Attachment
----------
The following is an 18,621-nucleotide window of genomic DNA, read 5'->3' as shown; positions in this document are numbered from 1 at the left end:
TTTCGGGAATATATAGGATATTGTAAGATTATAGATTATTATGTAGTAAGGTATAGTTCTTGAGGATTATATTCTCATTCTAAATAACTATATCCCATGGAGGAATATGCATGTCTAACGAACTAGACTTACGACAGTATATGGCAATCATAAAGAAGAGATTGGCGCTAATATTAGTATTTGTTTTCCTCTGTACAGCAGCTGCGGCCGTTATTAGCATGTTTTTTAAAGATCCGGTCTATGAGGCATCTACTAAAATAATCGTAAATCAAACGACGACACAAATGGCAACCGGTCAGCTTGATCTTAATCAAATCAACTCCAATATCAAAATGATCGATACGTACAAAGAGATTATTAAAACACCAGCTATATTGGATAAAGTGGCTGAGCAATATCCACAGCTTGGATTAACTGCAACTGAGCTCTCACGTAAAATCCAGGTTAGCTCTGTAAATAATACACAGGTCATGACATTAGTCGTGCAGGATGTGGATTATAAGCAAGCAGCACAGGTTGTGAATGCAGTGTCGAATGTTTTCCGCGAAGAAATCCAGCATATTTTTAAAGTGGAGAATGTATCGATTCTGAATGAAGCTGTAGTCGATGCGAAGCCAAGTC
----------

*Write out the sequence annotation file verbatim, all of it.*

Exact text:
The following is an 18,621-nucleotide window of genomic DNA, read 5'->3' as shown; positions in this document are numbered from 1 at the left end:
TTTCGGGAATATATAGGATATTGTAAGATTATAGATTATTATGTAGTAAGGTATAGTTCTTGAGGATTATATTCTCATTCTAAATAACTATATCCCATGGAGGAATATGCATGTCTAACGAACTAGACTTACGACAGTATATGGCAATCATAAAGAAGAGATTGGCGCTAATATTAGTATTTGTTTTCCTCTGTACAGCAGCTGCGGCCGTTATTAGCATGTTTTTTAAAGATCCGGTCTATGAGGCATCTACTAAAATAATCGTAAATCAAACGACGACACAAATGGCAACCGGTCAGCTTGATCTTAATCAAATCAACTCCAATATCAAAATGATCGATACGTACAAAGAGATTATTAAAACACCAGCTATATTGGATAAAGTGGCTGAGCAATATCCACAGCTTGGATTAACTGCAACTGAGCTCTCACGTAAAATCCAGGTTAGCTCTGTAAATAATACACAGGTCATGACATTAGTCGTGCAGGATGTGGATTATAAGCAAGCAGCACAGGTTGTGAATGCAGTGTCGAATGTTTTCCGCGAAGAAATCCAGCATATTTTTAAAGTGGAGAATGTATCGATTCTGAATGAAGCTGTAGTCGATGCGAAGCCAAGTC